Returned Peace Corps Volunteers

The University of Arkansas has many Returned Peace Corps Volunteers (RPCVs) on its campus and in its community. RPCV mentors will meet with students to share stories about their service, and answer questions you may have about the Peace Corps process. If you would like to be paired with an RPCV mentor, send an email to the RPCV Coordinator, Andrew VanLew.

Andrew VanLew

Placement: Kazakhstan/Uzbekistan

Years of Service: 2005-2008

Sector: Education

Contact: vanlew@uark.edu

How did the Peace Corps impact you?

“I can definitely say that my experience in the Peace Corps changed me forever. From small, superficial things like my tastes in food and music to deeper things like my perception of the world, my own culture and myself, I don't think I can understate the profound impact my service had on my life. While we talk a lot about ‘serving’ as Peace Corps volunteers, I really believe most volunteers actually get more back from their experience than they can ever actually ‘give’ - being a volunteer was easily the most meaningful experience in my life to date.”

James Flammer

Placement: Thailand

Years of Service: 2007-2009

Sector: Education

How did the Peace Corps impact you?

“I joined the Peace Corps intent on making a difference in the world, I returned a different person. I am not sure how much of an impact I had on the village of Din Udom, Thailand, but I know how much of an impact that village had on me. The ‘sacrifice’ of two years was one of the best investments I have made in my life.”

Erich Washausen

Placement: Paraguay

Years of Service: 2015-2017

Sector: Health

What were some of the things you worked on during your service?

“In my primary project I worked on teaching proper nutrition and prevention of communicable diseases. A highlight of this included a school garden project where with the help of local teachers me and another Peace Corps volunteer taught students how to create a garden on school grounds, and later prepared meals using what we cultivated from the garden.“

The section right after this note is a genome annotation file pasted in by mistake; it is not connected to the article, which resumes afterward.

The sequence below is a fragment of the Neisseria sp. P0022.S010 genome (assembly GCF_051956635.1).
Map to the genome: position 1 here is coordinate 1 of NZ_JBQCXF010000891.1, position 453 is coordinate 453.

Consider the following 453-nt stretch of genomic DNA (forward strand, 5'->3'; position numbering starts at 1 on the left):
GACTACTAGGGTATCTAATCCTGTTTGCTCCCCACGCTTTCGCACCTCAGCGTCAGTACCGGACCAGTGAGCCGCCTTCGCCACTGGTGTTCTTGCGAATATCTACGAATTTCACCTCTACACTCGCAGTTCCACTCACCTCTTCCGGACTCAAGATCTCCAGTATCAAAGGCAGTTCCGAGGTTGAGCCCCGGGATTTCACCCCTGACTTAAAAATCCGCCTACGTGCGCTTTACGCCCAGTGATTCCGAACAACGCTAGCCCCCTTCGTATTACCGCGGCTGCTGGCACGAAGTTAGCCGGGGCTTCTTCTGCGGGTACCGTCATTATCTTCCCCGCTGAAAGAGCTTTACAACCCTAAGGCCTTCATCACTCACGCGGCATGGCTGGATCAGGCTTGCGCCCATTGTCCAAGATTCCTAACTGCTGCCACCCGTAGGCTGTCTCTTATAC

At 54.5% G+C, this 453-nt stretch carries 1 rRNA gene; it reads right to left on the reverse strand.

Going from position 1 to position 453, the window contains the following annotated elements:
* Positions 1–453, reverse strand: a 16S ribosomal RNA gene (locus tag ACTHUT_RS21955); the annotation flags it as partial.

As a secondary project I taught English and assisted local English teachers in various educational institutions.

Mary Alice Serafini

Placement: Sierra Leone

Years of Service: 1969-1972

Sector: Education

How did the Peace Corps impact you?

“The lasting impact of serving in the United States Peace Corps led me to become a member of the international community in other parts of West Africa and at the University of Arkansas. Professionally, Peace Corps service tied together the universal tenet that education and health are intertwined and ultimately impact economic well-being and quality of life. These universal connections underlay my service to the University of Arkansas , my civic life and all my previous professional experiences.“

Jessica Ginger

Placement: Moldova

Years of Service: 2005-2007

Sector: Health

How did the Peace Corps impact you?

“Serving as a Peace Corps Volunteer significantly changed the course of my career and life. Working with marginalized communities that were affected by a globalizing economy pivoted my career track from pursuing federal law to pursuing social justice. My time in Moldova also created an insatiable appetite to learn as much as possible about other cultures, traditions, religions, and explore as much of planet Earth that one could feasibly explore. I’ll forever be thankful for my Peace Corps years and how they have shaped my life!”

Jessica Roux

Placement: Ukraine

Years of Service: 2016-2018

Sector: Education

How did the Peace Corps impact you?

“My PC service taught me how to navigate all types of unique situations, social and professional. I learned to be prepared, but adaptable and how to convert even the most challenging situations into exciting new opportunities.”

Jamie Perry

Placement: South Africa

Years of Service: 2016-2018

Sector: Health

How did the Peace Corps impact you?

“Peace Corps provided a unique opportunity, allowing meaningful relationships to blossom with people of a different culture. I cherish these relationships, and continue to acknowledge the value of cultivating relations in everyday life.”